Visiting Siem Reap, Cambodia was probably one of the most amazing things I've ever done. And what was even more amazing was the ancient temple of Bayon.
Located in the center of the ancient city of Angkor Thom, Bayon rises majestically to greet its visitors with its 54 towers decorated with 216 smiling faces of Avalokiteshvara. However, it is said that these faces also bear a strong resemblance to the great Buddhist King Jayavarman VII, who built Bayon in the late 12th century as a shrine dedicated to Buddha. Also, according to sacred-destinations.com – “Bayon is surrounded by two long walls bearing an extraordinary collection of bas-relief scenes of legendary and historical events. In all, there are are total of more than 11,000 carved figures over 1.2km of wall”. And they really are a sight to behold!
Bayon is best visited after sunrise or late in the afternoon where one can take in the sun’s movement across these amazing faces. The fact that you can take your time, relax and sit around to take in the gorgeous surroundings just makes it all the more memorable. Sitting amongst those rocks, I couldn’t help but feel privileged to have seen this spectacular piece of history.
Autochrome was one of the first strides toward color photography. The combination of potato starch grains and silver bromide produces a cloudy cast that makes buildings like Villa Bonnier look even more intriguing.
A UNESCO-designated World Heritage Site, Ha Long Bay ranks as one of the world's most spectacular natural sights. Local lore states that it was created in ancient Vietnam by a great dragon that rained fire and giant emeralds to invading troops. Here, antiox shares an anecdote from his trip there last year.
Like a cluster of cherry blossoms, the temples in Kyoto can stop visitors in their tracks. These people assume the pose of a statue, a camera dangling from their neck and hands. On a first visit especially, the impulse to photograph every angle is constant. The Kinkaku-ji Temple and the torii-lined Fushimi Inari-Taisha are always packed; one would think the tourists would hurry along. But really, many are busy taking snatches of Kyoto with them.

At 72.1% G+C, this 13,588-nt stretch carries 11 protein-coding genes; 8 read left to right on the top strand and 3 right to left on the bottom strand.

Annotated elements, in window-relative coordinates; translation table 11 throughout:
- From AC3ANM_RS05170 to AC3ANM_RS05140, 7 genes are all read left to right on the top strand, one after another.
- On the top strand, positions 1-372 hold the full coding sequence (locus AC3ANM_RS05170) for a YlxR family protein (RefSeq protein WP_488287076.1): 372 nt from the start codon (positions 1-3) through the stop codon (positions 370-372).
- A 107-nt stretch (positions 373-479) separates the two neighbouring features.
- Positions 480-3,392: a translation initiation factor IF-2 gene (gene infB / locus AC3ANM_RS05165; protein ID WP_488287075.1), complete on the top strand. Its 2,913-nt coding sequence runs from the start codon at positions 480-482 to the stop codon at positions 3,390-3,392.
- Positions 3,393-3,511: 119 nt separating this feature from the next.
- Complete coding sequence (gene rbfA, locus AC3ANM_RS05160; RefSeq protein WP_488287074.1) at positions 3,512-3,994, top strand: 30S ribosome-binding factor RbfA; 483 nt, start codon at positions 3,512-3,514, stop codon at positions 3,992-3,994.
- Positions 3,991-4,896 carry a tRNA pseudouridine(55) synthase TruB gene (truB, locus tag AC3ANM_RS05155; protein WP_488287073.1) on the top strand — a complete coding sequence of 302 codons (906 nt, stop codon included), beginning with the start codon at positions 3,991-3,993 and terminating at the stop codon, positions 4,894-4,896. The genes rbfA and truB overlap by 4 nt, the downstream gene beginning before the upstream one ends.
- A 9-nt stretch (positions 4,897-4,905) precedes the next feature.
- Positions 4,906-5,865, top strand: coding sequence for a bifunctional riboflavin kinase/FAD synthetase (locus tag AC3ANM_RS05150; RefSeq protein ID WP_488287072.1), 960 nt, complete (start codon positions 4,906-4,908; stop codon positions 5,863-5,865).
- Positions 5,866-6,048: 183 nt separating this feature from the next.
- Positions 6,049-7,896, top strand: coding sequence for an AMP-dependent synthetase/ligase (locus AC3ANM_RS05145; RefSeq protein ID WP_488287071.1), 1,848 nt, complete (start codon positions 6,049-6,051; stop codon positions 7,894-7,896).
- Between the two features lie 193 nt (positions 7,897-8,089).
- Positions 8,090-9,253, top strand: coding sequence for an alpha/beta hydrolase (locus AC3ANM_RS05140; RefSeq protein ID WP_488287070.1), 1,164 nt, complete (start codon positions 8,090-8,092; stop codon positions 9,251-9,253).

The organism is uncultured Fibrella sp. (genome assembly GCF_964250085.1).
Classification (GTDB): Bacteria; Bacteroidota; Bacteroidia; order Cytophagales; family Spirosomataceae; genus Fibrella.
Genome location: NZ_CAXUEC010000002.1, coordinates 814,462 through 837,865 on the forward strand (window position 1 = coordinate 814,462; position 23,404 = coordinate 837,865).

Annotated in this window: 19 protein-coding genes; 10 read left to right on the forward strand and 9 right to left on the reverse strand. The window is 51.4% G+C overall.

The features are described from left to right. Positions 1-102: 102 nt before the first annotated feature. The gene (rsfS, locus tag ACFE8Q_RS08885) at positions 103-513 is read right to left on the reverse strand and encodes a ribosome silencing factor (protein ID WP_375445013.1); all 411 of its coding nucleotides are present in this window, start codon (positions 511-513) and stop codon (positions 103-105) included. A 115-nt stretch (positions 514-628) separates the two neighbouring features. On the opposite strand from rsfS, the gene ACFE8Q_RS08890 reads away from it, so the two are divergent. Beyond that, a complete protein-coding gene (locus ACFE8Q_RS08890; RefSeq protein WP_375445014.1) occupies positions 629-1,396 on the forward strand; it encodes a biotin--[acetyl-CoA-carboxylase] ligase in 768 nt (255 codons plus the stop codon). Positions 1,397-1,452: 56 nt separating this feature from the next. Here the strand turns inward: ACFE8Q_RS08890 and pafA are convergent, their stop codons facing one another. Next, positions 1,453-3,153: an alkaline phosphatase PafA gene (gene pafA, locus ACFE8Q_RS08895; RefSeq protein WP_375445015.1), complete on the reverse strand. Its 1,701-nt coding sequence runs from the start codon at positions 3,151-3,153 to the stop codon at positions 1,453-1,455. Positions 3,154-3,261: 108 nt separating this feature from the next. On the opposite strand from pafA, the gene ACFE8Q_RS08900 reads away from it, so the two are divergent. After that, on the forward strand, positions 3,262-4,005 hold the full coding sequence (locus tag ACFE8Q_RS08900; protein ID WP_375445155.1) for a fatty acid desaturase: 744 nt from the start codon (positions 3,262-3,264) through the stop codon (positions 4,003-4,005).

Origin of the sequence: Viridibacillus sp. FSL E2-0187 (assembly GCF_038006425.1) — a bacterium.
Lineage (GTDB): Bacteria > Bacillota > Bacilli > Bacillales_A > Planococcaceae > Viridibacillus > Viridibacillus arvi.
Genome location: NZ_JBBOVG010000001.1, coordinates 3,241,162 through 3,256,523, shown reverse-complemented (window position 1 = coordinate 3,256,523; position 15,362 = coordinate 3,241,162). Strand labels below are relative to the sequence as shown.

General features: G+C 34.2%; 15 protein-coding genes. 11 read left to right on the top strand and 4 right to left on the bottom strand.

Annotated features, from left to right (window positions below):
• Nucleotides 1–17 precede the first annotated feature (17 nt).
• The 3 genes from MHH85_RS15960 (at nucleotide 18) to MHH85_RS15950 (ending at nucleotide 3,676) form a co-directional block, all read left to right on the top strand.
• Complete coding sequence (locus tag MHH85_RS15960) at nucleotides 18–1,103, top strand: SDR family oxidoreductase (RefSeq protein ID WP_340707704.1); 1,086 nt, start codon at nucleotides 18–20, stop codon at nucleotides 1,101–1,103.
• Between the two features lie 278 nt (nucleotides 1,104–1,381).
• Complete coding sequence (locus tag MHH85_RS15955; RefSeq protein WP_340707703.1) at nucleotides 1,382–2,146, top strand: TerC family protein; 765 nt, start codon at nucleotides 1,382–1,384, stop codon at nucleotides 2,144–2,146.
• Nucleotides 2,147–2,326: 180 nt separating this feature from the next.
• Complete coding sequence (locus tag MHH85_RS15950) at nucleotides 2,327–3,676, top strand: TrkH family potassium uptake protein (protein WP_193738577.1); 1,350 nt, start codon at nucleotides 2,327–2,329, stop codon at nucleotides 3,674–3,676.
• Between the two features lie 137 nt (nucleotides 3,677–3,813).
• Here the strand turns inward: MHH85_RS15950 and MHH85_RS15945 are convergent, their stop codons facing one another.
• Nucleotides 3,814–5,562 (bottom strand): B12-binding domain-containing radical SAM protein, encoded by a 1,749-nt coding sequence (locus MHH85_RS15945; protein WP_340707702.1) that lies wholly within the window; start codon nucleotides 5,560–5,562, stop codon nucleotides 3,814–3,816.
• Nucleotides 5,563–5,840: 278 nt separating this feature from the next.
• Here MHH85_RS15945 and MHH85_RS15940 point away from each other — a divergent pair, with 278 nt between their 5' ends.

Considered as one of the best 35mm SLR cameras, the Nikon F2 is indeed one of the best experiences on film I’ve ever had. Fully manual and almost impossible to break, this historic camera is really marvelous to use.
Really want to bring your film photos to life? We’re now offering totally analogue fine art prints in a host of large sizes and formats! Carefully enlarged from your negatives onto premium photographic paper by lab professionals, each picture is a unique piece of craftsmanship.
Ever since the Pixelstick came out, I've been dying to try it out. This past week, I finally got my chance! With one goal in mind — getting some super cool light-painting shots — I grabbed some friends for an amazing session with my Lomo'Instant and the Pixelstick. Take a moment and have a look at these priceless pics!
Thirty-five degrees. Summer. Lisbon. Seven hills. Worst combination ever! What better to do than to escape the horrible heat of a tropical summer day in Lisbon with its too many hills to a fabulous beach that is just one bridge away? It's enough to just cross the stunning 25th of April Bridge to arrive in an exotic paradise, with great waves and even better people.
Done shooting and want your films to be processed? We can process your colour and black & white 35mm, 120 or 110 films! Development, prints and scans are also included. (Service availability depends on your markets)
Ever since the launch of the well-loved Lomography Petzval Art Lens last August, photographers have been shooting some amazing photographs and given us many heartening reviews! We have curated the 10 best Petzval pictures, in our opinion, to give the lens one more round of applause.
My list of resolutions for 2015 consists of 12 projects, one for every month. March was for caffenol. You have probably heard of the amazing fact that you can develop black and white photos with coffee, sodium, and vitamin C. I had tried this before but with less than stellar results. Somehow, there's always something going wrong. Time to devote a few rolls to caffenol to finally get the hang of it.
For the last year we've been working on the next version of Lomography. We based our work on the feedback you’ve given us over the years and we wanted to share it as early as possible with you and can’t wait to hear what you think. Just one warning first: it is still in development and things can break. All the photos, comments, likes, homes and everything else were transferred as of October 16th, 2014. So anything you do on next.lomography.com won't be reflected on www.lomography.com and vice versa. Once we are done with testing, everything you did here will be deleted again. So this is a big playground for you to explore.